456. ‘Call Me’, by Blondie

In which Blondie return after only six weeks away – that’s a very short time between chart-toppers, really – with another disco-rock stomper.

Call Me, by Blondie (their 4th of six #1s)

1 week, 20th – 27th April 1980

About a year ago, when records like ‘Tragedy’ and ‘I Will Survive’ were monopolising the chart’s top-spot, I killed disco off. It had peaked, I said. New-wave, post-punk, electronica were about to take over. But it’s not been that simple… Acts keep sticking a disco beat on their songs and scoring hits: Pink Floyd, Fern Kinney, Dr. Hook… And the masters of it, Blondie.

As with ‘Atomic’, there’s another whip-snapping intro, a drum-roll, and a beat that grabs you along for the ride. And what a ride. Colour me your colour baby, Colour me your car… Not sure what that’s all about, to be honest, but this isn’t the sort of song where you stop to think about the lyrics.

Again, as she did in the band’s previous #1, Debbie Harry is letting loose compared to the ‘Parallel Lines’ hits. Call me! she hollers at the top of her voice… On the line, Call me call me any anytime… It’s pretty clear what kind of call she’s talking about (think Donna Summer in ‘Hot Stuff’…) Anytime, anyplace, anywhere, any day, any way…

‘Call Me’ didn’t feature on any Blondie album – it was recorded for the soundtrack of ‘American Gigolo’, starring Richard Gere, which perhaps explains the unrepentant lyrics and why it followed so hot on ‘Atomic’s heels. The soundtrack version is a full eight minutes long, with beefier synths, and a verse about being taken out and shown off, as all the best gigolos want to be. The producer behind the soundtrack was none other than Giorgio Moroder, which means he’s now been involved in three UK chart-toppers with three different acts, and this won’t be his last…

Few bands have the sort of golden runs that Blondie were having in 1979-80. In just over a year they have had four chart-toppers, all of which I’d say were at least eights out of ten. (If you insist: ‘Heart of Glass’ 9.5, ‘Sunday Girl’ 8, ‘Atomic’ 9, ‘Call Me 8.5) Their one release that didn’t top the charts in amongst all this was ‘Dreaming’, a #2 and another stone-cold classic, much more post-punk than disco (and another 8.5, since you ask.)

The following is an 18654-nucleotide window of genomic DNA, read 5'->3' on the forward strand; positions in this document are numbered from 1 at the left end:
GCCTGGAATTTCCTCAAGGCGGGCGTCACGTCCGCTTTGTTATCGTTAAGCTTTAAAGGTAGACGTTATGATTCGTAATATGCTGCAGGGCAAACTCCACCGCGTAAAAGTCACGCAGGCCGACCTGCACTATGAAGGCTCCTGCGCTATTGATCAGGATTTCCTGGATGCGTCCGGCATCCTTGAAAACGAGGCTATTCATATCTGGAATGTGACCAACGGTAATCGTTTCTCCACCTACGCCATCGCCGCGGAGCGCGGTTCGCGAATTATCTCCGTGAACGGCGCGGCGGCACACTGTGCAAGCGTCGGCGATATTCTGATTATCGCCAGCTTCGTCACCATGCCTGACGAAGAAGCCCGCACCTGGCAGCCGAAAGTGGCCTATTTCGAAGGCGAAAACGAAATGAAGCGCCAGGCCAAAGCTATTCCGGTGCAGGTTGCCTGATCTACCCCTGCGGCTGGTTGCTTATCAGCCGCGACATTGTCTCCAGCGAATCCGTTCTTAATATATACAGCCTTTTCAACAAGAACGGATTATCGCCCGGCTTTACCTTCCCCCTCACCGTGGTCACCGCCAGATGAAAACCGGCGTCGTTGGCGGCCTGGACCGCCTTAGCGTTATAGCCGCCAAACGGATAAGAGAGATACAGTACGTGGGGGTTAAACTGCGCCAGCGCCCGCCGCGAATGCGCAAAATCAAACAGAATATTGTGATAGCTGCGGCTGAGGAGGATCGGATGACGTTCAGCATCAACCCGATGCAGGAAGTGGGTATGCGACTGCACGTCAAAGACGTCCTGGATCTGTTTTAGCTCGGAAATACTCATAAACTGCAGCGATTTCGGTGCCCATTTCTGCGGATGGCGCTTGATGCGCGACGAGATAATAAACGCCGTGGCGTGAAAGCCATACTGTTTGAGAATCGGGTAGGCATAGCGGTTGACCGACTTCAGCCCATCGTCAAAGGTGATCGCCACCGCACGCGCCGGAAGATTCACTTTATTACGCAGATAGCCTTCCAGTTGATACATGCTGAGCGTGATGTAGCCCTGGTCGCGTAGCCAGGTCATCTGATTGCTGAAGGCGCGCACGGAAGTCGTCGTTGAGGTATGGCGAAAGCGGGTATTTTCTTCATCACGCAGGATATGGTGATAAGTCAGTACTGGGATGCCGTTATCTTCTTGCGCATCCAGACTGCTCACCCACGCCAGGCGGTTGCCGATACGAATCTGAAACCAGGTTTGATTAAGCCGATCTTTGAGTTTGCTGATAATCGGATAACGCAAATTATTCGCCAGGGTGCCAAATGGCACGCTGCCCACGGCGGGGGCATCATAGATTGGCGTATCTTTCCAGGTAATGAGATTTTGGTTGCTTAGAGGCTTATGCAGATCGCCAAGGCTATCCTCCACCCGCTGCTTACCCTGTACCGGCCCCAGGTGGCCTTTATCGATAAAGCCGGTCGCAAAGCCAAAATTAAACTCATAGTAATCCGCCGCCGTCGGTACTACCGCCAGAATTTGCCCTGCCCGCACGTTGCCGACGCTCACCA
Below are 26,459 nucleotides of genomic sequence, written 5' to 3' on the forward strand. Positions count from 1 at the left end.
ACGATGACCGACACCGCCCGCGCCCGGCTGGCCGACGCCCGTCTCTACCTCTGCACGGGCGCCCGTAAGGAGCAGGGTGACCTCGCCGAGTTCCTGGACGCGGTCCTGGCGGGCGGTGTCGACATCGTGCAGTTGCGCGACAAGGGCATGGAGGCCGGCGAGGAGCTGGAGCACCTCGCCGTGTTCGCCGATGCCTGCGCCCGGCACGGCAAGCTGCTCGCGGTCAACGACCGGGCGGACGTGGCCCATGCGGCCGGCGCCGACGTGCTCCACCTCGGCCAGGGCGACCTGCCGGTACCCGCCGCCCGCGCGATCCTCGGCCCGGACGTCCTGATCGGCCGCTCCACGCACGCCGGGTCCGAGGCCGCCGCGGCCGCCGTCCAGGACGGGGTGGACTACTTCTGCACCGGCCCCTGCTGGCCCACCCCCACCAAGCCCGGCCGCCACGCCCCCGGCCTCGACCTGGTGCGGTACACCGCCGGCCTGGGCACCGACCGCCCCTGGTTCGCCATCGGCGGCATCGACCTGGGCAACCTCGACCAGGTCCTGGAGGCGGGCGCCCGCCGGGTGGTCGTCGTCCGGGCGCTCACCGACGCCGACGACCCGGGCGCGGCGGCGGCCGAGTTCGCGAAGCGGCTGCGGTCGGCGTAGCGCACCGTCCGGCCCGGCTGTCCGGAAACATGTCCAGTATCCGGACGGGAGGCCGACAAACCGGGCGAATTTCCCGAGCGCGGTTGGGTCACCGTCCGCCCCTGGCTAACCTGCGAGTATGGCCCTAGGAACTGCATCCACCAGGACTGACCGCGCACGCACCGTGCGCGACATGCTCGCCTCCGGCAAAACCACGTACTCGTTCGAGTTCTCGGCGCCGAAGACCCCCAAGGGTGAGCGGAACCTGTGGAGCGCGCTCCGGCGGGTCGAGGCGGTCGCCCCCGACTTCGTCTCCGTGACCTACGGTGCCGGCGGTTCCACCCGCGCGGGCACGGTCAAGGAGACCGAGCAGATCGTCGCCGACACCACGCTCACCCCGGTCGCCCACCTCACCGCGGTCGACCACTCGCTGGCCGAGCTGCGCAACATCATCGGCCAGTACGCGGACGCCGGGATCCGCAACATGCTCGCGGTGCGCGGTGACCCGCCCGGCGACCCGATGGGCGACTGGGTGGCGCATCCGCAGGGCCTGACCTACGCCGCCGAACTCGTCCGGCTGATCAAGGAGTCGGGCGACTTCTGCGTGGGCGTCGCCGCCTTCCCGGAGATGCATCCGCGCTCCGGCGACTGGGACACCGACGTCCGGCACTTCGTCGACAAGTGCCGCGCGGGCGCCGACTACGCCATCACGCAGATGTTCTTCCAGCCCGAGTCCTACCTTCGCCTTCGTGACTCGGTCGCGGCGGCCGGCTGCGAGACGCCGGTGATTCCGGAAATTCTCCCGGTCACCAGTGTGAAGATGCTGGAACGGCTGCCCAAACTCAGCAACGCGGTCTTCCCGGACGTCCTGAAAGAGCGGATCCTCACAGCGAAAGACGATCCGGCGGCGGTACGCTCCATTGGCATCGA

Sadly, they have but one chart-topper to come, and – without wanting to give too much away – one that isn’t quite in the same league. And of course they’ll have a huge comeback almost twenty years later, but as great as that #1 is I would count it as something separate. Anyway. Let’s leave Blondie here, at the peak of their powers, and their chart success. A band that sound great anywhere, anytime, any day…


18 thoughts on “456. ‘Call Me’, by Blondie

  1. On paper i should love this one – moroder, blondie, pulsing beat – but i always saw it as a diversion from their “proper” work. Its a really good single but coming after Atomic it was a step down and i was miffed this was huge in the States and Atomic wasn’t. I mean what!? Me I was getting more into stuff like OMD’s Messages by this time if you want pulsating exciting synth tracks 🙂

    • I see what you mean about ‘a step down’, but with its three minutes of catchy hooks and that irresistible rush of energy – I can’t but still love this one just as much as I did when it first came out. Even forty years plus, it doesn’t sound in the least stale or irritating!

    • I am surprised at that… I can’t see much of a dip in quality between this and ‘Atomic’. I was going to suggest that maybe the lyrics here are a bit trite, but to be honest the lyrics to ‘Atomic’ aren’t ground-breaking either.

  2. In America, “Call Me” was the song that put Blondie back on top in the year after “Heart of Glass” as their songs in between like “One Way Or Another” had been moderate hits at best. “Call Me” wound up being a bigger hit here than the UK spending six weeks at #1 and Billboard naming it as the biggest hit of 1980. Well deserved. What I find interesting about the song is that originally Giorgio Moroder wanted to record the song with Stevie Nicks but her contract wouldn’t allow her to work with him. That would have been an interesting version. But here this is still a fun banger. Tom Breihan greatly points out how Debbie Harry hasn’t sounded more like a straight-up rocker than she does here and that it feels like a foreshadowing of what’s to come, ““Call Me” isn’t disco, and it damn sure isn’t punk. It’s the next thing. It whips you along into the sleazy neon future.”

    • I like the sound of a ‘sleazy, neon future’… It is a banger, you’re right, and the best bit for me are the two grungy, crunchy power chords between the solo and the last chorus. It’s the little things that make a song classic.

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      • I couldn’t watch it as a teen. It scared the s*** out of me. I caught it a couple of years ago and it is weird. You get to see Debbie Harry topless.

        David Cronenberg is known for weird s***…Scanners, The Dead Zone, The Fly, Dead Ringers, Crash, Existenz…

        Yeah, Brian & Bianca O’Blivion. Heh.

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